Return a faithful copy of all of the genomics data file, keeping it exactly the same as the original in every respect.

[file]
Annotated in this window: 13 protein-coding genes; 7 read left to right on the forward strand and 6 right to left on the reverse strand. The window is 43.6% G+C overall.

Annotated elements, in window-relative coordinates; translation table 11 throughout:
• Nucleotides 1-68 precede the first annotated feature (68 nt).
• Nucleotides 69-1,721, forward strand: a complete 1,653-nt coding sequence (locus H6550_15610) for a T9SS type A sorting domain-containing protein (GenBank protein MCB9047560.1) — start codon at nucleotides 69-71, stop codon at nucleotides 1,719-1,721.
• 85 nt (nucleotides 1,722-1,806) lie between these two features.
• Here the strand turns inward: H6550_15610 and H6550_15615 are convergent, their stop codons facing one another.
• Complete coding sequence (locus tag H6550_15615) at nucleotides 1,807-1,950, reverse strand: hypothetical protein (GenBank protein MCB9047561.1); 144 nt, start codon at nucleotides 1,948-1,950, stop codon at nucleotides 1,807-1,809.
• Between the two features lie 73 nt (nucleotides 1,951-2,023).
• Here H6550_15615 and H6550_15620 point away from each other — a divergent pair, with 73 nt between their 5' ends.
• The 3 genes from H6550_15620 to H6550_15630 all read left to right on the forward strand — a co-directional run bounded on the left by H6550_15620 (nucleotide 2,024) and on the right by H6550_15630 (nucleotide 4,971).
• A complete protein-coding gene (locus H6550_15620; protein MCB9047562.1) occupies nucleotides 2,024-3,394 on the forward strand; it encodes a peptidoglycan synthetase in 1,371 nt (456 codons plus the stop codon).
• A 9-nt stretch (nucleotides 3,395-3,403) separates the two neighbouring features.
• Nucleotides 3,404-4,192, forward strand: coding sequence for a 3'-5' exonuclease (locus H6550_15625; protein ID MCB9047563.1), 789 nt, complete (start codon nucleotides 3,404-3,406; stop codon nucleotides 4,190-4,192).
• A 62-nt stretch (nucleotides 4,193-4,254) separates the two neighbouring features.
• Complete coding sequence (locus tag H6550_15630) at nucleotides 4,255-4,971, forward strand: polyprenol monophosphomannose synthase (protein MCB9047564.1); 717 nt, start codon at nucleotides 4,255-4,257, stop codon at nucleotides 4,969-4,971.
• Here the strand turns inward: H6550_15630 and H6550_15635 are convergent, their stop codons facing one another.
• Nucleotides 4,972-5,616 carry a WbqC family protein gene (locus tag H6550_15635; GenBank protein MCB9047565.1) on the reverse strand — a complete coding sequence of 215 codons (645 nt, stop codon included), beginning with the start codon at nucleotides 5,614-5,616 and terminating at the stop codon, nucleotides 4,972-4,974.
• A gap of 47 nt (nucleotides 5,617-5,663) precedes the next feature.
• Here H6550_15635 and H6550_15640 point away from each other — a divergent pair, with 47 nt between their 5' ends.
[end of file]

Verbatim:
Annotated in this window: 13 protein-coding genes; 7 read left to right on the forward strand and 6 right to left on the reverse strand. The window is 43.6% G+C overall.

Annotated elements, in window-relative coordinates; translation table 11 throughout:
• Nucleotides 1-68 precede the first annotated feature (68 nt).
• Nucleotides 69-1,721, forward strand: a complete 1,653-nt coding sequence (locus H6550_15610) for a T9SS type A sorting domain-containing protein (GenBank protein MCB9047560.1) — start codon at nucleotides 69-71, stop codon at nucleotides 1,719-1,721.
• 85 nt (nucleotides 1,722-1,806) lie between these two features.
• Here the strand turns inward: H6550_15610 and H6550_15615 are convergent, their stop codons facing one another.
• Complete coding sequence (locus tag H6550_15615) at nucleotides 1,807-1,950, reverse strand: hypothetical protein (GenBank protein MCB9047561.1); 144 nt, start codon at nucleotides 1,948-1,950, stop codon at nucleotides 1,807-1,809.
• Between the two features lie 73 nt (nucleotides 1,951-2,023).
• Here H6550_15615 and H6550_15620 point away from each other — a divergent pair, with 73 nt between their 5' ends.
• The 3 genes from H6550_15620 to H6550_15630 all read left to right on the forward strand — a co-directional run bounded on the left by H6550_15620 (nucleotide 2,024) and on the right by H6550_15630 (nucleotide 4,971).
• A complete protein-coding gene (locus H6550_15620; protein MCB9047562.1) occupies nucleotides 2,024-3,394 on the forward strand; it encodes a peptidoglycan synthetase in 1,371 nt (456 codons plus the stop codon).
• A 9-nt stretch (nucleotides 3,395-3,403) separates the two neighbouring features.
• Nucleotides 3,404-4,192, forward strand: coding sequence for a 3'-5' exonuclease (locus H6550_15625; protein ID MCB9047563.1), 789 nt, complete (start codon nucleotides 3,404-3,406; stop codon nucleotides 4,190-4,192).
• A 62-nt stretch (nucleotides 4,193-4,254) separates the two neighbouring features.
• Complete coding sequence (locus tag H6550_15630) at nucleotides 4,255-4,971, forward strand: polyprenol monophosphomannose synthase (protein MCB9047564.1); 717 nt, start codon at nucleotides 4,255-4,257, stop codon at nucleotides 4,969-4,971.
• Here the strand turns inward: H6550_15630 and H6550_15635 are convergent, their stop codons facing one another.
• Nucleotides 4,972-5,616 carry a WbqC family protein gene (locus tag H6550_15635; GenBank protein MCB9047565.1) on the reverse strand — a complete coding sequence of 215 codons (645 nt, stop codon included), beginning with the start codon at nucleotides 5,614-5,616 and terminating at the stop codon, nucleotides 4,972-4,974.
• A gap of 47 nt (nucleotides 5,617-5,663) precedes the next feature.
• Here H6550_15635 and H6550_15640 point away from each other — a divergent pair, with 47 nt between their 5' ends.